- The raging priest shortage in Brazil, coupled with difficulties in mobilizing laity to compensate for it. (That's often what one hears from front-line pastoral workers in the country.) (and the one that holds the most truth.)
This could have implications beyond the country's borders, because given Brazil's new economic and political muscle, trends there pack a broader regional and international punch.
Two thoughts about what this means:
First, the $64,000 question about religion in the southern hemisphere has long been whether economic and political progress necessarily goes hand-in-hand with secularization. There doesn't appear to be any ironclad law; China's economic growth in the last quarter-century, for instance, has been accompanied by a spiritual boom. (Which is not the same as a religious boom. Allen purposely mixes up these two concepts a lot and always to his advantage as he does here.)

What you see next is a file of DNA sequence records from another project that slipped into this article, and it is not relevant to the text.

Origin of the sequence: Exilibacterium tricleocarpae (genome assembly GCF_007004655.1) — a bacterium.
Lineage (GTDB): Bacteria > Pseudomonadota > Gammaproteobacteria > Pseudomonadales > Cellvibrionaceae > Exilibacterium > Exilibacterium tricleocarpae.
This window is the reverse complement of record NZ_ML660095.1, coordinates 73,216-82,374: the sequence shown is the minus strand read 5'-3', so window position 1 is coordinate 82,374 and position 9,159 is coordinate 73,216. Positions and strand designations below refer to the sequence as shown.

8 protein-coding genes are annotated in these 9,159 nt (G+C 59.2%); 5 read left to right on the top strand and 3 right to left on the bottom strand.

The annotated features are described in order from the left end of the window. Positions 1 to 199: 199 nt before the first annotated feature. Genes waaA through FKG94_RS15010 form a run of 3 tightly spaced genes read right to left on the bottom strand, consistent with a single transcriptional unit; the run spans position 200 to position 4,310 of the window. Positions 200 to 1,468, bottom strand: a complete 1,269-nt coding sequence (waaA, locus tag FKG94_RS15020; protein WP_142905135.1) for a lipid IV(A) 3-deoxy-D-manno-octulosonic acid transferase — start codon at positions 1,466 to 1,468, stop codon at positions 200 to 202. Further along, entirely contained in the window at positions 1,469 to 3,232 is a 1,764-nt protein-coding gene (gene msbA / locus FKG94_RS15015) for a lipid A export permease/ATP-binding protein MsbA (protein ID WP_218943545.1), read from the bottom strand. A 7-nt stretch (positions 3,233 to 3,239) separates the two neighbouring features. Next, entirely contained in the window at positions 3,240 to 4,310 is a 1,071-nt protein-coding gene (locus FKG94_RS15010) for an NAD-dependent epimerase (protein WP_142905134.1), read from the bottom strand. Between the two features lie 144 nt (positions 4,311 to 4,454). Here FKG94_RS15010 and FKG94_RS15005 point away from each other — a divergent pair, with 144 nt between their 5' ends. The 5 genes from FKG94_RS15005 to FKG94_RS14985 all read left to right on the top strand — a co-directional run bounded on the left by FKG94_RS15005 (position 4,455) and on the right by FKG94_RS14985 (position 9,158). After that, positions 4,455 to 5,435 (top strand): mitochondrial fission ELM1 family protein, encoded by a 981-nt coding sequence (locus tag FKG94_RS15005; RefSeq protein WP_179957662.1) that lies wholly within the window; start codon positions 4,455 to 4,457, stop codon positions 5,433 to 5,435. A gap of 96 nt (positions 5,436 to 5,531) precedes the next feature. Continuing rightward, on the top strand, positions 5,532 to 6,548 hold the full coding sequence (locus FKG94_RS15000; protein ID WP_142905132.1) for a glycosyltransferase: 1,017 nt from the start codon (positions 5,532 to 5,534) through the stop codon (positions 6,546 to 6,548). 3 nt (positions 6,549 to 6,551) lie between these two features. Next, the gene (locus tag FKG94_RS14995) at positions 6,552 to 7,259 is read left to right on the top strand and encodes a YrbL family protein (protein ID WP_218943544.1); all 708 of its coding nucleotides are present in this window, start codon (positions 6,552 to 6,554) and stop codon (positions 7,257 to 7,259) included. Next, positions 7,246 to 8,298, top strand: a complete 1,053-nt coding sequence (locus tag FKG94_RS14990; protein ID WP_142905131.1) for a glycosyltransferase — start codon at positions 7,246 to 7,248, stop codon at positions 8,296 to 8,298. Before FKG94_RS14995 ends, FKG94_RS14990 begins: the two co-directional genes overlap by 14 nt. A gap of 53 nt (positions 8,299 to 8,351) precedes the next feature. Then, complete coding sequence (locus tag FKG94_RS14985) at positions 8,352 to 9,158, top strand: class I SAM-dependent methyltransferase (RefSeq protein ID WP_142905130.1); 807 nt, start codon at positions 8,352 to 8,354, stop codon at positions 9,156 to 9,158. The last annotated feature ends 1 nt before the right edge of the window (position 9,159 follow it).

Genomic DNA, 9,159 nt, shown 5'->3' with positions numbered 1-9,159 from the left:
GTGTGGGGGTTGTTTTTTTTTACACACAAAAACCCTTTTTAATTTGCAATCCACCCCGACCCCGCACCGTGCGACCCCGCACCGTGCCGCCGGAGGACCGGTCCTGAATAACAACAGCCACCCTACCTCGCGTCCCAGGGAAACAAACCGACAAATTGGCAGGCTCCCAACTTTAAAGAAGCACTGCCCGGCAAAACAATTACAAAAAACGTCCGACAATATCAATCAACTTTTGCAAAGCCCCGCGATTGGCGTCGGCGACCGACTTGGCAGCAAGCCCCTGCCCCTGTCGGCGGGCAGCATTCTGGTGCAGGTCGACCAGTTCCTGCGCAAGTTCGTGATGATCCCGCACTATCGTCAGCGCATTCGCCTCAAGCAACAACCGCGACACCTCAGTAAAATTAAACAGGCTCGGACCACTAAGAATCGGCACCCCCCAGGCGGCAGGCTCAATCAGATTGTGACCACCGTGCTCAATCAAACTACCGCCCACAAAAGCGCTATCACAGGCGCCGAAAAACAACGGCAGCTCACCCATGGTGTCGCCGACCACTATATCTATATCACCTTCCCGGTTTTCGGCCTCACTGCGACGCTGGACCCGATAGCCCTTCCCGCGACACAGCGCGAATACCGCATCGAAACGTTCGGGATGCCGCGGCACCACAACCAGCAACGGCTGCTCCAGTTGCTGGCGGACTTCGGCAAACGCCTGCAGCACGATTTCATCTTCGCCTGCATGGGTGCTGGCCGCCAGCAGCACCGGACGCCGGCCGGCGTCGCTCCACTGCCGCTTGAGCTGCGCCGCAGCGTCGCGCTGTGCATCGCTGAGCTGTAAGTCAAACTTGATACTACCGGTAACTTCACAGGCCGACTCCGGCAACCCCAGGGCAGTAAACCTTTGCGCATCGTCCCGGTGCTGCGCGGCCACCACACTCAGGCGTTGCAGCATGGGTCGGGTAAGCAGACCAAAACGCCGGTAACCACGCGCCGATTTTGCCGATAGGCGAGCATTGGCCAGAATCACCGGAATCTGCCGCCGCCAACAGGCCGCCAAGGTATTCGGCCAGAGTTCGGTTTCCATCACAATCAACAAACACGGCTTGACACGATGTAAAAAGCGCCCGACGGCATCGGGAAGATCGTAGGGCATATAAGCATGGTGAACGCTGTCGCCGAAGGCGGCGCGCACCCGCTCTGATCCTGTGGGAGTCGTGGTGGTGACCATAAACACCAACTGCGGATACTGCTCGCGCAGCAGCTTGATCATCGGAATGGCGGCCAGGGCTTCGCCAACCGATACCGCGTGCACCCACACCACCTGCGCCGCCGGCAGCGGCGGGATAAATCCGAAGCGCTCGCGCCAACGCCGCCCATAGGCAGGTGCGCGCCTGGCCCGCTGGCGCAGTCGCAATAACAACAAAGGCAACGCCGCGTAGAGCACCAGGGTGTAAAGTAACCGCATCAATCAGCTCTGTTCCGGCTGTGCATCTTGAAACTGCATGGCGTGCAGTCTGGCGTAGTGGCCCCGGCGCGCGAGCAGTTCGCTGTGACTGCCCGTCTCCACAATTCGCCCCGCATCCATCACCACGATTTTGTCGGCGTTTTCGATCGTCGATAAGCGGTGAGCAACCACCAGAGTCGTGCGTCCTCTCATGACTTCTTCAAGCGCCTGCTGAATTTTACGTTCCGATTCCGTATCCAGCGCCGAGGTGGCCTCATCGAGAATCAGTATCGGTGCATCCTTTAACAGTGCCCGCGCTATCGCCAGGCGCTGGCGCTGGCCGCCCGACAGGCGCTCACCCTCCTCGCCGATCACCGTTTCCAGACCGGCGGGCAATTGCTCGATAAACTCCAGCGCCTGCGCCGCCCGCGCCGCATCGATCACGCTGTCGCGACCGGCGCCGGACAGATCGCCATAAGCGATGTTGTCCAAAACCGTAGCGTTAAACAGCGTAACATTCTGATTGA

Yet it would seem to be the case in Brazil, which prompts the following thought: Latin America, in some ways, is closest to the historical patterns of Europe, in that the Catholic Church traditionally was a state-imposed monopoly. If secularism takes hold in Latin America more than other regions, might that be the final confirmation that relying on state power is, over the long run, always hazardous to the faith? (No, it could just as easily mean that Catholicism is failing not just as a religious system but also as a spiritual system.)
Second, the idée fixe of the church's leadership class in the West has become the defense of Catholic identity, as a means of protecting the church against being assimilated by secularism. In sociological terms, it's a "politics of identity," which is a classic defense mechanism for embattled subcultures. Developments in Brazil suggest that similar politics of identity could take shape in other parts of the Catholic world, giving that trend even more staying power. (And it will fail miserably because it's being used to hide the fact Catholicism is fast becoming a bankrupt spiritual system.)